Making one simple change to your diet – adding a salad almost every day – can pay off with plenty of health benefits. A salad is only as good as the quality of its ingredients, and to make a truly great salad you’ve got to use ingredients that are fresh, ripe and in season. If you think the world of salad is limited to watery lettuce and a few chopped tomatoes and cucumbers, think again. There are an endless amount of wonderful combinations and you can make a salad as simple or as complex as you like.
Here are four main health reasons to reach for a salad today:
1. Eat Salads for the Fiber
2. Eat Salads for the Health Benefits of Fruits and Vegetables
3. Eat Salads to Cut Calories and Increase Satisfaction
4. Eat Salads to Get Smart Fats
PREPARING AND WASHING SALAD LEAVES
Wash your salad leaves before using them. Make sure your sink is clean then fill it with cold water. Gently wash the salad leaves in the water until they are clean, and then transfer them to a salad spinner and spin dry. If you don’t have a salad spinner, put them into a clean tea towel, gather the edges up, then nip outside and spin it around your head. Make sure they’re properly dry – if they aren’t, the salad dressing won’t cling to them. Keep them in a fridge or bowl under a damp cloth until you’re ready to use them. Raw crunchy veggies, like carrots or radishes, are great in salads. But they can be quite hard if they’re in big pieces, so slice them finely or shave them into ribbons with a speed peeler. Raw beetroots, spring onions, cucumber, courgettes and celery all work well like this. Cooked vegetables are also fantastic in salads. Peas, broad beans, asparagus and corn, cooked very quickly so they are tender, add flavour and colour. Tearing in soft herbs at the last minute adds loads of extra flavour. Basil, coriander, parsley, dill, mint or even thyme or marjoram tips are all great choices. It’s also nice to add a bit of protein to a salad, especially if you’re having it as a main meal. For a bit of crunch, try adding a few nuts or seeds.
THE IMPORTANCE OF THE DRESSING
A good salad dressing is the key to making a salad absolutely delicious, meaning you want to eat it rather than feel you have to. Another great thing about dressings is that they help us get the most from the salad: the oil and the acid in the dressing actually help our body absorb far more of the nutrients from the vegetables. Think of your salad dressing as the link that brings all the ingredients in your salad together. There are loads of ready-made bottled dressings available in the shops, but it’s so easy to make your own so try and get into the habit of doing that rather than buying them. Most salad dressings contain an oil element – such as extra virgin olive oil, groundnut oil or sesame oil – and an acid element, such as balsamic vinegar, red wine vinegar, or lemon or lime juice. Aim for a ratio of 3 parts oil to 1 part acid then add any other ingredients you fancy. If you want a slightly creamy dressing, try stirring a spoonful of natural yoghurt into the dressing.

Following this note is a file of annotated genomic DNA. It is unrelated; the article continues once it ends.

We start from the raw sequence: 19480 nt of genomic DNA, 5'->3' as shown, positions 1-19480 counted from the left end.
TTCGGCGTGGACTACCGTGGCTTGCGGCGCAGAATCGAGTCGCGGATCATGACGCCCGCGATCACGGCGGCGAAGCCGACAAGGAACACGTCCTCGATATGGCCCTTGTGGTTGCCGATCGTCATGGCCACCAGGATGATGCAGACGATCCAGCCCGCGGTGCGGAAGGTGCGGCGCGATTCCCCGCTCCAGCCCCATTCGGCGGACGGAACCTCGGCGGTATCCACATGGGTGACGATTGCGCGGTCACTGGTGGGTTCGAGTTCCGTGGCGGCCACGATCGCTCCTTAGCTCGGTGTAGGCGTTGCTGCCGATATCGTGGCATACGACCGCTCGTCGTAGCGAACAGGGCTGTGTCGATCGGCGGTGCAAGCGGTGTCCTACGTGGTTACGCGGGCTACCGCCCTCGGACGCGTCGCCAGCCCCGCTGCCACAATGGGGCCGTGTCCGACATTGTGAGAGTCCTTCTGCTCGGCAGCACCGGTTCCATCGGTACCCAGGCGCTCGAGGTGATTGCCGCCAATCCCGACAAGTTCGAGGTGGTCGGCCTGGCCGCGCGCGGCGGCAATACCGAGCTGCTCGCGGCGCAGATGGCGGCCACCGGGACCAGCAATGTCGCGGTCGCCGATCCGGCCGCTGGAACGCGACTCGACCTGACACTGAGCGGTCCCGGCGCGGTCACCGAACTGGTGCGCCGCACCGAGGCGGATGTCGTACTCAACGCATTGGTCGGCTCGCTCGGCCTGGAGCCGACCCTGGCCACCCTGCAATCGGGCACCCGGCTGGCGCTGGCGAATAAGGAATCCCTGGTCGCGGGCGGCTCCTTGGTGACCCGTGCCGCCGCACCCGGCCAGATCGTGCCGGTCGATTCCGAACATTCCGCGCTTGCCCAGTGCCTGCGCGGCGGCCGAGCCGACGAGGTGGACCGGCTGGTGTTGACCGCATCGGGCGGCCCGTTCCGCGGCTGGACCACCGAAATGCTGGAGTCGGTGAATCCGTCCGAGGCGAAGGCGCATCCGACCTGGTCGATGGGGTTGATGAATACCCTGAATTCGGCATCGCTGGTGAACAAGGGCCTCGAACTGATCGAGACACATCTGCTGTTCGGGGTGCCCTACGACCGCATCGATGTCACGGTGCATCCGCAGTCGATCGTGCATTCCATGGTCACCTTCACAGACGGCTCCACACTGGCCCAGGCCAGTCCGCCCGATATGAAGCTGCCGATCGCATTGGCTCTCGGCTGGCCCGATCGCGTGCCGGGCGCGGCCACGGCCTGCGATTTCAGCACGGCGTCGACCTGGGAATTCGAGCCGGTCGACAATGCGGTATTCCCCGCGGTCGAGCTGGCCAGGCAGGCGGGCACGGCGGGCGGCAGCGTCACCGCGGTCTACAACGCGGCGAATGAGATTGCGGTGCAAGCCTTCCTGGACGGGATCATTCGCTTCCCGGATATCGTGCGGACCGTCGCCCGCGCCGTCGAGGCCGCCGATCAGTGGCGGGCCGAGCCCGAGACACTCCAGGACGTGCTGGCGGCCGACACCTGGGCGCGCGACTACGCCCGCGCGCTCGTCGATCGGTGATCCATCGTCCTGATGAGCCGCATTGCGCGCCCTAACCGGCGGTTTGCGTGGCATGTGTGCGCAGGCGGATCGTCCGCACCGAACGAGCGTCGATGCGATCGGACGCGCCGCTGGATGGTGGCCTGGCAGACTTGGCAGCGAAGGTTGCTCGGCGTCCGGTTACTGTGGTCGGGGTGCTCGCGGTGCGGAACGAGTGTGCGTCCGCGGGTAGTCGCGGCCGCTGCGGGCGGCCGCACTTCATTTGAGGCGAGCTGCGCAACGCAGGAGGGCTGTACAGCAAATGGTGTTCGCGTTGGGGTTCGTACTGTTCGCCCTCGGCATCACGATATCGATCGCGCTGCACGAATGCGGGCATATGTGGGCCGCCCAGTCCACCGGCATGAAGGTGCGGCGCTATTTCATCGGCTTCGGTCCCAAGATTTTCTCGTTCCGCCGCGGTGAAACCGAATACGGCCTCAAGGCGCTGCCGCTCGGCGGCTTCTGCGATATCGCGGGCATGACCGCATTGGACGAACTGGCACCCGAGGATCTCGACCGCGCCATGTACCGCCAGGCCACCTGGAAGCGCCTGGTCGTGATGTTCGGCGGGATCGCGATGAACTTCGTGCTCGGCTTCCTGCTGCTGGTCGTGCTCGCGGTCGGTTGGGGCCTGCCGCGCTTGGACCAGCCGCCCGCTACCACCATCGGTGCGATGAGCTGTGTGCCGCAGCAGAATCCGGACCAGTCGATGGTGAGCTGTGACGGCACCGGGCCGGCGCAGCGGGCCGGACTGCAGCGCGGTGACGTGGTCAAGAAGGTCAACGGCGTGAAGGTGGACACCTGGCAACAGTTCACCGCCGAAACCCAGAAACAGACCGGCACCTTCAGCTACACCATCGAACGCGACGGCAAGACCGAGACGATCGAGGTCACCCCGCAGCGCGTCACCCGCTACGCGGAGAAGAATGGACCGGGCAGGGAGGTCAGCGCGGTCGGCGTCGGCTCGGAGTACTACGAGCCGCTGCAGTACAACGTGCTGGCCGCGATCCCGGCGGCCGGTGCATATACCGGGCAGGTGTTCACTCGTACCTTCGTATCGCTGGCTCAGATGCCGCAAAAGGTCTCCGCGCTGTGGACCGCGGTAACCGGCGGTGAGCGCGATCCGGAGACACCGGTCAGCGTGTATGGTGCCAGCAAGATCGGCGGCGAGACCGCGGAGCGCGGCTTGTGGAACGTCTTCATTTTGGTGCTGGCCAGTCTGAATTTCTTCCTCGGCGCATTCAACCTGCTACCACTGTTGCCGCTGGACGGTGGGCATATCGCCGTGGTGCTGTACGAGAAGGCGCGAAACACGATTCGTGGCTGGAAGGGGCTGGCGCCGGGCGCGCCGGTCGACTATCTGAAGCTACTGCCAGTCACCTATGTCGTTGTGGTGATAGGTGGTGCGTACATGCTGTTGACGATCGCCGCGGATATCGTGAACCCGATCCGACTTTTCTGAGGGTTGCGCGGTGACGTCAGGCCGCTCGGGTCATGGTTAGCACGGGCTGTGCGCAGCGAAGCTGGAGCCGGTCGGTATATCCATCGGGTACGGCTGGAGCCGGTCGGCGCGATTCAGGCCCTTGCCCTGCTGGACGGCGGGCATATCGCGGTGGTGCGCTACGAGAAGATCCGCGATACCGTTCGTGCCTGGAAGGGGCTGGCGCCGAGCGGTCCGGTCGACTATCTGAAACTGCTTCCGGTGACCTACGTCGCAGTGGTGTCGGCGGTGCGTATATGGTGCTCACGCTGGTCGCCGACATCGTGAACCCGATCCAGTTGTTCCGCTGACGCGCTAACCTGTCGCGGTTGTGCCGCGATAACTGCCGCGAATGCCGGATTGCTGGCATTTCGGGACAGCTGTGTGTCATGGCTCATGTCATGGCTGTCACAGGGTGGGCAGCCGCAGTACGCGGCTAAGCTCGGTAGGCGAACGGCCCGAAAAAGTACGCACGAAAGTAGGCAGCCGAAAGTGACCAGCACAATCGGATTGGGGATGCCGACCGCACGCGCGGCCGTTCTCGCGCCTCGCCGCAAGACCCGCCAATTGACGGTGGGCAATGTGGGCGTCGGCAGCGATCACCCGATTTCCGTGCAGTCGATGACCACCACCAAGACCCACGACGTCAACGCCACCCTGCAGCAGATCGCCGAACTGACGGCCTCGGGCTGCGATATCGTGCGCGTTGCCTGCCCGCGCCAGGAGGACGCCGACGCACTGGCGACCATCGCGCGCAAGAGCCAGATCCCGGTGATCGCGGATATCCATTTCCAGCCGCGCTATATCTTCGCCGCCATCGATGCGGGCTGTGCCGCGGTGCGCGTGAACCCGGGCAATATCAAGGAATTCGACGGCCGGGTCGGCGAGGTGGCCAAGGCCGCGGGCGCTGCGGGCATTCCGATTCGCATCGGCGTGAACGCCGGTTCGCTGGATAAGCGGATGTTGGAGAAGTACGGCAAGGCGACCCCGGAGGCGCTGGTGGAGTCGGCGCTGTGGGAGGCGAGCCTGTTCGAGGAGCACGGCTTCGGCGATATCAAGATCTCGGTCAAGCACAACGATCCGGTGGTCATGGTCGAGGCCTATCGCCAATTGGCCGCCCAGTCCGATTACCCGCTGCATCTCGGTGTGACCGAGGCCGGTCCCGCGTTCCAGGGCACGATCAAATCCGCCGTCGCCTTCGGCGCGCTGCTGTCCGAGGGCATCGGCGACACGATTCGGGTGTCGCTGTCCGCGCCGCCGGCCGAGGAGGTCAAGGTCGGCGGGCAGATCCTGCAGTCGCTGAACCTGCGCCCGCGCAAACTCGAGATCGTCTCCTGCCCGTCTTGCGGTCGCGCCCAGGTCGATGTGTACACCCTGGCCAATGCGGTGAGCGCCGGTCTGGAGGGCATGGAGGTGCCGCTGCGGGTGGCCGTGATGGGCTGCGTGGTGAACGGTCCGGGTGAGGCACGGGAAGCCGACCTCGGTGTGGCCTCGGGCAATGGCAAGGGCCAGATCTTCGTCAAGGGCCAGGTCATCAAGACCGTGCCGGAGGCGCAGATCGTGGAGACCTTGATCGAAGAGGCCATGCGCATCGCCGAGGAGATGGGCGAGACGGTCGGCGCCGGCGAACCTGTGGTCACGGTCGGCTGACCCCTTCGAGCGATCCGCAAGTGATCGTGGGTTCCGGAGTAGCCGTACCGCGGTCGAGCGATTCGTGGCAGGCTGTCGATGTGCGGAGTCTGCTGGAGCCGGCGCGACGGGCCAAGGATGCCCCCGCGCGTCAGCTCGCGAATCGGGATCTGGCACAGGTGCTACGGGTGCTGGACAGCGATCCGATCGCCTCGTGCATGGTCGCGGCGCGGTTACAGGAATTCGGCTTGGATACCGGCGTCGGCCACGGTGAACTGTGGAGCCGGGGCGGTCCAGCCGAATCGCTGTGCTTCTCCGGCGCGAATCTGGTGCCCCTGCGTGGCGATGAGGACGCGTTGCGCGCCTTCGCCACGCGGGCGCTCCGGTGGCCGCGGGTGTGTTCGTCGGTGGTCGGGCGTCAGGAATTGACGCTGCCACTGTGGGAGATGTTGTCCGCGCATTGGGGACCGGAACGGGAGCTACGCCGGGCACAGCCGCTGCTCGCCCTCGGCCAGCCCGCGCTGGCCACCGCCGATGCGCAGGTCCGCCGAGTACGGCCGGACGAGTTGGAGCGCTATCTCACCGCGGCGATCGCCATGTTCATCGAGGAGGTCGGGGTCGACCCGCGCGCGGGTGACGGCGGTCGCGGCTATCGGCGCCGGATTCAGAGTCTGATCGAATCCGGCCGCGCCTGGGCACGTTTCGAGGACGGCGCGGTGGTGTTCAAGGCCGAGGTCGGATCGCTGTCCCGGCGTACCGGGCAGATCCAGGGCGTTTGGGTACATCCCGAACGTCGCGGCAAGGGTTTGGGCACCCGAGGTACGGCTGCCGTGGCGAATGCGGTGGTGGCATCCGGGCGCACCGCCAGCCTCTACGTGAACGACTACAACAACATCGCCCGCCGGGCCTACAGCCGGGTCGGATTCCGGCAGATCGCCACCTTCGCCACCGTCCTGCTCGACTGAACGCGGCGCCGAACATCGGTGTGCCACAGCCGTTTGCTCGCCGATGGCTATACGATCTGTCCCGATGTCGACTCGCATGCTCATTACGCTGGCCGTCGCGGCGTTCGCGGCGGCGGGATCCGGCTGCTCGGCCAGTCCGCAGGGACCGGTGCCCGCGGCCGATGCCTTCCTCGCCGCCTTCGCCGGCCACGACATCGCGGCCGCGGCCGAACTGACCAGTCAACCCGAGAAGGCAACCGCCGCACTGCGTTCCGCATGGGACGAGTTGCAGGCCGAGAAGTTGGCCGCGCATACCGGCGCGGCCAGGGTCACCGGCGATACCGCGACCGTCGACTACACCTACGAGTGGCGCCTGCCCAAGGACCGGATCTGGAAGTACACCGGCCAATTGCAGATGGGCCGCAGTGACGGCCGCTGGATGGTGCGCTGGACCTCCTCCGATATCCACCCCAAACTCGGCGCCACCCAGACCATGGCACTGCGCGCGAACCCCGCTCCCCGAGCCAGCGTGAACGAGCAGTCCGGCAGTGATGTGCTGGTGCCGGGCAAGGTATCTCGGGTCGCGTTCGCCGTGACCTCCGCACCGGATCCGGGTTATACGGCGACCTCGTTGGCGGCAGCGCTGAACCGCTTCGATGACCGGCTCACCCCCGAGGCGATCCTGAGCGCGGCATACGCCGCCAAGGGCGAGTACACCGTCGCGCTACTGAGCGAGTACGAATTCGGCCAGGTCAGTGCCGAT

DRESSING YOUR SALAD Once dressed, salad leaves can wilt after a few minutes, so always add your dressing right before serving. If you want to ensure a really good even coating, using clean hands, quickly toss everything together. Just make sure you don’t add all of the dressing at once; add a little, mix it up then have a taste before deciding whether you need to add more. You can always add more, but you can’t take it away.
AYURVEDA & SALADS
According to ayurvedic principles, a majority of warm, cooked foods are most suitable for human physiologies, with raw food indeed consigned for the warmer seasons and/or those with strong digestive fires. Raw vegetables are cold, rough and require very strong digestive fire, Agni, to digest. They can be a source of toxic impurities, or ama, when eaten in large amounts or at the wrong time of day. This does not mean they should necessarily be entirely eliminated, just that raw vegetable salads play a more minor role in ayurvedic meals than other dishes – certainly more so than in the West, where a raw salad can comprise the full meal. Salads containing raw vegetables appear in smaller amounts in ayurvedic meals, served more as a condiment or small side dish. Another ayurvedic option is to prepare salads based on cooked ingredients, such as grilled vegetables, cooked and cooled beans, pasta, and grain. In general, serve salads during hot weather, when their cooler temperatures can help balance Pitta. Chilled ingredients extinguish the digestive fire, Agni; room temperature is a wiser choice. Serve salads at the noontime meal, when the digestive fire is most powerful, with spices and seasonings that help digestion. Black pepper, ginger, and cumin are Agni-kindling spices, and lemon/lime juice both kindles Agni and help cut ama.